With well-organized data, you can streamline your screening, sourcing, and recruitment processes and better position your brand’s people-first practices to attract the right talent.
Overhauling Your Candidate Sourcing Strategy Using Data
Hiring is costly—not only from a monetary standpoint but also because it affects productivity. Research from SHRM shows that the average cost per hire can range up to $4,700 and, shockingly, that number could be even more than three to four times the position’s salary thanks to indirect costs. As outlined by SHRM, if the hiring process for a position with a salary of $60,000 costs you as much as $180,000 to fill, you want to ensure you’re getting the most for your money.
Using data to overhaul your talent sourcing strategy doesn’t just save your company time, effort, and money. It could significantly impact how talent views your brand, too. According to findings from Greenhouse, 60% of job seekers are bothered by time-consuming recruiting processes and want companies to refine the candidate experience. More than 60% said that if a company provides interview feedback, they’d be more likely to apply to other open positions within that same company. In a competitive job market, that means better brand perception and a wider pool of passive candidates for your team to source from.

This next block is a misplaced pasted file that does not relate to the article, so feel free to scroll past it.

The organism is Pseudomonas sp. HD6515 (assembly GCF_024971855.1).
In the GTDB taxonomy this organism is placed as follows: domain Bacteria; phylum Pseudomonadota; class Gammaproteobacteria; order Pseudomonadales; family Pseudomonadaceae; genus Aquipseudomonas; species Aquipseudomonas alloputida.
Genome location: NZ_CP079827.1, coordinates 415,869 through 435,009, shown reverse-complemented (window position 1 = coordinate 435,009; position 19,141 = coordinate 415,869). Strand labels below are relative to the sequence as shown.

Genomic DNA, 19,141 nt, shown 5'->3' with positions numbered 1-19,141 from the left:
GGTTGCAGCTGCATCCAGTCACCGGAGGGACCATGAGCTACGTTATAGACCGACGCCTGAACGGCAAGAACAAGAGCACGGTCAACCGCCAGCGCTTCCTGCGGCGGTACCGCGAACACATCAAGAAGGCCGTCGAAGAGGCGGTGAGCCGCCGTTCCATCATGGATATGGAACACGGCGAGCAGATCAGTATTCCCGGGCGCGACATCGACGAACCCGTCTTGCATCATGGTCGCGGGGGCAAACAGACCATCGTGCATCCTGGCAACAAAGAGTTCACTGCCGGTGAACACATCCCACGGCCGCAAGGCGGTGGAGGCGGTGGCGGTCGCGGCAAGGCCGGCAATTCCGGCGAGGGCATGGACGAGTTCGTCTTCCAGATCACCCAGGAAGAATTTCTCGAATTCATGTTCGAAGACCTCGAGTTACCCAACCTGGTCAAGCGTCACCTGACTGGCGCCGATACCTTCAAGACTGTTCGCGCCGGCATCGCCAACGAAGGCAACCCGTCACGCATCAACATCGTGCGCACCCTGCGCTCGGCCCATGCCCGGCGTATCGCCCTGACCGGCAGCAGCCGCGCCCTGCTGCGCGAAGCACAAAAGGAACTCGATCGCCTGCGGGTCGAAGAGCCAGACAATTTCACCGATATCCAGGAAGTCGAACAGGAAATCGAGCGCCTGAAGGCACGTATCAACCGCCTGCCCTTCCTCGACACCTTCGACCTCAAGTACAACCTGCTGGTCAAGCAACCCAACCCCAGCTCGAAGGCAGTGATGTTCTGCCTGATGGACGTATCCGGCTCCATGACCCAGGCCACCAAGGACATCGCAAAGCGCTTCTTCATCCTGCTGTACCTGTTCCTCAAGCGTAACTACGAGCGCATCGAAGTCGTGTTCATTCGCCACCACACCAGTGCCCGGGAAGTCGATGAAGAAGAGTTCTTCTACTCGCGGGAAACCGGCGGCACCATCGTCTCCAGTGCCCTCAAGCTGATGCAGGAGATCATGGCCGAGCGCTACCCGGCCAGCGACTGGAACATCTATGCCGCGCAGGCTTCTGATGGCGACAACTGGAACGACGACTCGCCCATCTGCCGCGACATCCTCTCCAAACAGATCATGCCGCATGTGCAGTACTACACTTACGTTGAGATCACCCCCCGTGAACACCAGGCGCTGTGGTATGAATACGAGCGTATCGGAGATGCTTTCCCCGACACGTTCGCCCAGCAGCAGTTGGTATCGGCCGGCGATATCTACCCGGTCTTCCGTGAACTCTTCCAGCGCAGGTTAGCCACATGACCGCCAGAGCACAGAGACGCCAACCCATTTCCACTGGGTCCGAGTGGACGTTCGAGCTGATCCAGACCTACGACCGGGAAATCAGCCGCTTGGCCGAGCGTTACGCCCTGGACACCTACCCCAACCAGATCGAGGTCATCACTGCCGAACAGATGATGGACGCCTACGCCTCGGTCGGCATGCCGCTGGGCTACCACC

Other ways you can use data to optimize how you hire include:
• Maximizing the effectiveness of inbound recruiting, which is ordinarily the least productive
• Establishing a better rapport with recruits from the start